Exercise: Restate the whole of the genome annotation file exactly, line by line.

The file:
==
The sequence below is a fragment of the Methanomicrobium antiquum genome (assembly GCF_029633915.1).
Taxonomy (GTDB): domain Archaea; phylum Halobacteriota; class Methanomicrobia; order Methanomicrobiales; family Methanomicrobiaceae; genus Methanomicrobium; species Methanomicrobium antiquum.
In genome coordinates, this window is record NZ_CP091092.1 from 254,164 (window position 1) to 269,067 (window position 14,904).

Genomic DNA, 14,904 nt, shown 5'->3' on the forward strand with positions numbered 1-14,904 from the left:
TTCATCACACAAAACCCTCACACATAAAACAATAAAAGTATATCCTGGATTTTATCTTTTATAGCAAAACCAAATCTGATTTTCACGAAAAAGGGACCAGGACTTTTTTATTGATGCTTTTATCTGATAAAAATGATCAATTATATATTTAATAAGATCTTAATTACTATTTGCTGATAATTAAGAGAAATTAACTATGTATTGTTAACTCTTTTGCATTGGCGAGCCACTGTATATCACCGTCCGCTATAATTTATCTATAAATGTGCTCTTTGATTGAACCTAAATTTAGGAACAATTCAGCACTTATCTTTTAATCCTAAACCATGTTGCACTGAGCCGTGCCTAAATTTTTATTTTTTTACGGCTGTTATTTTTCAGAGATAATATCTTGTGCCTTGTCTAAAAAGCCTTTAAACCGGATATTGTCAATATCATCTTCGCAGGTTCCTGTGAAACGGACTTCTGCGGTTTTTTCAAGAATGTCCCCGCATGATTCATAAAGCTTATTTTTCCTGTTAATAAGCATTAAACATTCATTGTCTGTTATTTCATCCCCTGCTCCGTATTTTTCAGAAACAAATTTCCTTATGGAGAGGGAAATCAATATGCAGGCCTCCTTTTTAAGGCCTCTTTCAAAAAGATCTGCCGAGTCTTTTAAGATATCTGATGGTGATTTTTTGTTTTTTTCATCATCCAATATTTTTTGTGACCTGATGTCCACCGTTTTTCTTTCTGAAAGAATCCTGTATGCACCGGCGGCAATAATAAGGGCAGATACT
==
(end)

The sequence below is a fragment of the Methanomicrobium antiquum genome (assembly GCF_029633915.1).
Taxonomy (GTDB): domain Archaea; phylum Halobacteriota; class Methanomicrobia; order Methanomicrobiales; family Methanomicrobiaceae; genus Methanomicrobium; species Methanomicrobium antiquum.
In genome coordinates, this window is record NZ_CP091092.1 from 254,164 (window position 1) to 269,067 (window position 14,904).

Genomic DNA, 14,904 nt, shown 5'->3' on the forward strand with positions numbered 1-14,904 from the left:
TTCATCACACAAAACCCTCACACATAAAACAATAAAAGTATATCCTGGATTTTATCTTTTATAGCAAAACCAAATCTGATTTTCACGAAAAAGGGACCAGGACTTTTTTATTGATGCTTTTATCTGATAAAAATGATCAATTATATATTTAATAAGATCTTAATTACTATTTGCTGATAATTAAGAGAAATTAACTATGTATTGTTAACTCTTTTGCATTGGCGAGCCACTGTATATCACCGTCCGCTATAATTTATCTATAAATGTGCTCTTTGATTGAACCTAAATTTAGGAACAATTCAGCACTTATCTTTTAATCCTAAACCATGTTGCACTGAGCCGTGCCTAAATTTTTATTTTTTTACGGCTGTTATTTTTCAGAGATAATATCTTGTGCCTTGTCTAAAAAGCCTTTAAACCGGATATTGTCAATATCATCTTCGCAGGTTCCTGTGAAACGGACTTCTGCGGTTTTTTCAAGAATGTCCCCGCATGATTCATAAAGCTTATTTTTCCTGTTAATAAGCATTAAACATTCATTGTCTGTTATTTCATCCCCTGCTCCGTATTTTTCAGAAACAAATTTCCTTATGGAGAGGGAAATCAATATGCAGGCCTCCTTTTTAAGGCCTCTTTCAAAAAGATCTGCCGAGTCTTTTAAGATATCTGATGGTGATTTTTTGTTTTTTTCATCATCCAATATTTTTTGTGACCTGATGTCCACCGTTTTTCTTTCTGAAAGAATCCTGTATGCACCGGCGGCAATAATAAGGGCAGATACT